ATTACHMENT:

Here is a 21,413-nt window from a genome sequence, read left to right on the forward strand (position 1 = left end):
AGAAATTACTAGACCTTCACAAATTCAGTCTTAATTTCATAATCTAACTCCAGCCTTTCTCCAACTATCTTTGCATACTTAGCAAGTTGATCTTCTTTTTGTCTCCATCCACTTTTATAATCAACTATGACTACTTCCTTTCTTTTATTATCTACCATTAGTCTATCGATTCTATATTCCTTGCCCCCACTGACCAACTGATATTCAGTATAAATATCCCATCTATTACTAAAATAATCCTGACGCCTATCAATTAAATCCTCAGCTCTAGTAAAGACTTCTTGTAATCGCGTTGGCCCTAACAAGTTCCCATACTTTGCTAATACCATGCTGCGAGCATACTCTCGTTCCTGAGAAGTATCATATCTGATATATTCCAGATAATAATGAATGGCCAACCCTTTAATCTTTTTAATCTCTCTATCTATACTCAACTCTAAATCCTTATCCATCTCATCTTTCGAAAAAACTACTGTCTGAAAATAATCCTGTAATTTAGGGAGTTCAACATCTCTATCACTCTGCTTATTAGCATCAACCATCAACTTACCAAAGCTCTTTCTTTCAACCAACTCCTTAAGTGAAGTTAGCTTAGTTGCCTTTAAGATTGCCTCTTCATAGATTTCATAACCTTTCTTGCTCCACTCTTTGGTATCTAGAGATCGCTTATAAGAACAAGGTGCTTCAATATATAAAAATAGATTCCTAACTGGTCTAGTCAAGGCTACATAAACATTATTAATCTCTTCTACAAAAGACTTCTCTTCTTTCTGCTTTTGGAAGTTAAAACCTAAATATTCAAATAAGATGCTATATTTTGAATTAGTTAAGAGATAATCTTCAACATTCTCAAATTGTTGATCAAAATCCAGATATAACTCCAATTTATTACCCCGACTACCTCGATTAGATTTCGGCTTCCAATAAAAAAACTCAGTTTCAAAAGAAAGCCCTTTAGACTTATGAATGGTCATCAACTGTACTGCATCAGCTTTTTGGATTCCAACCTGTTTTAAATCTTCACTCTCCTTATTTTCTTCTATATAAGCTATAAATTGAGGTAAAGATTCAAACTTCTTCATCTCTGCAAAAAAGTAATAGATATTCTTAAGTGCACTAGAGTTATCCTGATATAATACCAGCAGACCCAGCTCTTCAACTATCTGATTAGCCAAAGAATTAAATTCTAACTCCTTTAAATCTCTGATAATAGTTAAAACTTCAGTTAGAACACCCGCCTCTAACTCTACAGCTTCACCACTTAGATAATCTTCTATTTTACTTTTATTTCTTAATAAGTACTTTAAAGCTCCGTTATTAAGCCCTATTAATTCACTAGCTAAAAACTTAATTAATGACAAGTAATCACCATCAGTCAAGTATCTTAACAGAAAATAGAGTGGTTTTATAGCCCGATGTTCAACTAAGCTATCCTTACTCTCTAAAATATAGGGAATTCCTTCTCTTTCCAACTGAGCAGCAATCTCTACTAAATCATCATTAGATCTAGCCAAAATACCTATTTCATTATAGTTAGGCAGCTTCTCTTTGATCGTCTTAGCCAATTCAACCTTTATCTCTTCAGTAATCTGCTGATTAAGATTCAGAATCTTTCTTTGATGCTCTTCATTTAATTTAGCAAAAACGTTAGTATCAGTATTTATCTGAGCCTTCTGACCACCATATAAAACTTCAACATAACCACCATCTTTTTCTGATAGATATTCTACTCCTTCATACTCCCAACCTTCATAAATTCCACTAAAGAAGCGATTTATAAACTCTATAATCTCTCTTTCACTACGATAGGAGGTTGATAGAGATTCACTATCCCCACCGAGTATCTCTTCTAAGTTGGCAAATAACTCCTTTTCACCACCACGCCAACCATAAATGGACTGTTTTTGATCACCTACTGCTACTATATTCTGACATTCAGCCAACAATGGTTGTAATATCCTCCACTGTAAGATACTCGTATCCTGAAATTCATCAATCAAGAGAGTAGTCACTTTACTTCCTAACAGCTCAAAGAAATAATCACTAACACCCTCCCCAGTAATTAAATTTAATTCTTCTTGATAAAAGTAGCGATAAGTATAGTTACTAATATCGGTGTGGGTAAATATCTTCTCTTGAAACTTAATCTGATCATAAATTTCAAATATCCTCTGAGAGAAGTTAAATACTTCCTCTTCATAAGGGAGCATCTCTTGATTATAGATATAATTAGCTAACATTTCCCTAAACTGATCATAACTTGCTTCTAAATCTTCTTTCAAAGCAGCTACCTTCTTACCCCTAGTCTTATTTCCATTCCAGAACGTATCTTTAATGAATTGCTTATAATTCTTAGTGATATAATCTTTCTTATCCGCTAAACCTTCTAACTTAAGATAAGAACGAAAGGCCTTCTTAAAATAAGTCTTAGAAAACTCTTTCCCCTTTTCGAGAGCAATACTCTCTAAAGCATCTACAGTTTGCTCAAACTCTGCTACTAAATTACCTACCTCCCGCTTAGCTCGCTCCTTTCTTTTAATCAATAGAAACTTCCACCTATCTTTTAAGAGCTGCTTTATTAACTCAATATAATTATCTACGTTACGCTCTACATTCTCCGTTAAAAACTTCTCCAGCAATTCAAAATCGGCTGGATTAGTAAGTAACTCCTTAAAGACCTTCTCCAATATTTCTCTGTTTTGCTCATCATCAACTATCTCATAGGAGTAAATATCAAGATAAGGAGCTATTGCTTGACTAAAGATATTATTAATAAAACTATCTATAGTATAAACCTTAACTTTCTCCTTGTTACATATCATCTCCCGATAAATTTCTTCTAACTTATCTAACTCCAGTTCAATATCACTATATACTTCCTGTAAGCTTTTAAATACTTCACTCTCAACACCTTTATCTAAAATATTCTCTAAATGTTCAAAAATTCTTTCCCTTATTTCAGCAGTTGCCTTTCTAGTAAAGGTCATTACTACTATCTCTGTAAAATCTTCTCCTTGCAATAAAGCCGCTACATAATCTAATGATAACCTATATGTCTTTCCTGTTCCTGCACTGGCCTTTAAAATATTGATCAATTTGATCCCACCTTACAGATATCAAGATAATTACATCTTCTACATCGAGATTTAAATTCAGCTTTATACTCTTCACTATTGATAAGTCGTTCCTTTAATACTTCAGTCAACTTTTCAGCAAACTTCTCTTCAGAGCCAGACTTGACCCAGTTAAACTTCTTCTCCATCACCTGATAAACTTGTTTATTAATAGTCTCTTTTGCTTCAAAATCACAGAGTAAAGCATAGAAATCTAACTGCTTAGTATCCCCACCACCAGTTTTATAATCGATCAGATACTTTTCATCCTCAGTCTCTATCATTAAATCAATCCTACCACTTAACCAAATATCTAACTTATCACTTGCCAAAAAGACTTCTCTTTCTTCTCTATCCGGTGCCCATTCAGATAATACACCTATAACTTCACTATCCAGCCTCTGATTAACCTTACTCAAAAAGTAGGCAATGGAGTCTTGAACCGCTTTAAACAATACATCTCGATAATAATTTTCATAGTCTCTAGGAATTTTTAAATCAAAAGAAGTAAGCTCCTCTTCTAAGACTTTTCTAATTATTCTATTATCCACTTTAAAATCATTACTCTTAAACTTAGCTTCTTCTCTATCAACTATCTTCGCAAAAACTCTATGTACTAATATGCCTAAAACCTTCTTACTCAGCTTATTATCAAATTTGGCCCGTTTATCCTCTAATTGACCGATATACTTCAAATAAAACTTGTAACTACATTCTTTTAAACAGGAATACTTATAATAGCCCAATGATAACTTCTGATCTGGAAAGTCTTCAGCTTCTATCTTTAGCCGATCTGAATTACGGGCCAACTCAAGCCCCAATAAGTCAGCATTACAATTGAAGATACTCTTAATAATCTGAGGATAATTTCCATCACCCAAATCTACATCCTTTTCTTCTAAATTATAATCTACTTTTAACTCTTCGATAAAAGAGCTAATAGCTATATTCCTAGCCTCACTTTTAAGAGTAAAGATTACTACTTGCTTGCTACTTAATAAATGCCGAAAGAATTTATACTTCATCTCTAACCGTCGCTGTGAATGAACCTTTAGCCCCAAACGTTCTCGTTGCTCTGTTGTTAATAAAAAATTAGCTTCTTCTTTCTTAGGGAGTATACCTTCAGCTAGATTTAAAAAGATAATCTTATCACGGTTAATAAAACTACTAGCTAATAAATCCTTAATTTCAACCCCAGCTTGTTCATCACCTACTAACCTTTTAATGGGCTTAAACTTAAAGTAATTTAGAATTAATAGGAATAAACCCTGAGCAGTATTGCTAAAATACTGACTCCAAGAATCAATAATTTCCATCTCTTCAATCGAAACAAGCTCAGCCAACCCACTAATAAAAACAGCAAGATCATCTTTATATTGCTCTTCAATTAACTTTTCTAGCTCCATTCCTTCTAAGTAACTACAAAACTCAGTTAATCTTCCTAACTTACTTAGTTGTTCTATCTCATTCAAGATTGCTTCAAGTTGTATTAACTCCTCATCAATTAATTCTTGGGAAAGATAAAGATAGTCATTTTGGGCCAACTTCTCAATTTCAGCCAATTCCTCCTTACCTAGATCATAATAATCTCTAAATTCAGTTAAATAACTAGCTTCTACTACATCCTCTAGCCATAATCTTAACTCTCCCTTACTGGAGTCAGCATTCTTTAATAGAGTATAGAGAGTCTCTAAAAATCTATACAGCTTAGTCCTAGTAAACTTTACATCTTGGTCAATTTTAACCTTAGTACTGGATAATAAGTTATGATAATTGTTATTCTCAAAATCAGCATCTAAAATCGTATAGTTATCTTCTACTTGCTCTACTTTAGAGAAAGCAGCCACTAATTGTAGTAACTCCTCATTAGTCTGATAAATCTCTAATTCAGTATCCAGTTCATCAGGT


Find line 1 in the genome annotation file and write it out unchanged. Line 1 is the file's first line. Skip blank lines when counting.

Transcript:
Here is a 21,413-nt window from a genome sequence, read left to right on the forward strand (position 1 = left end):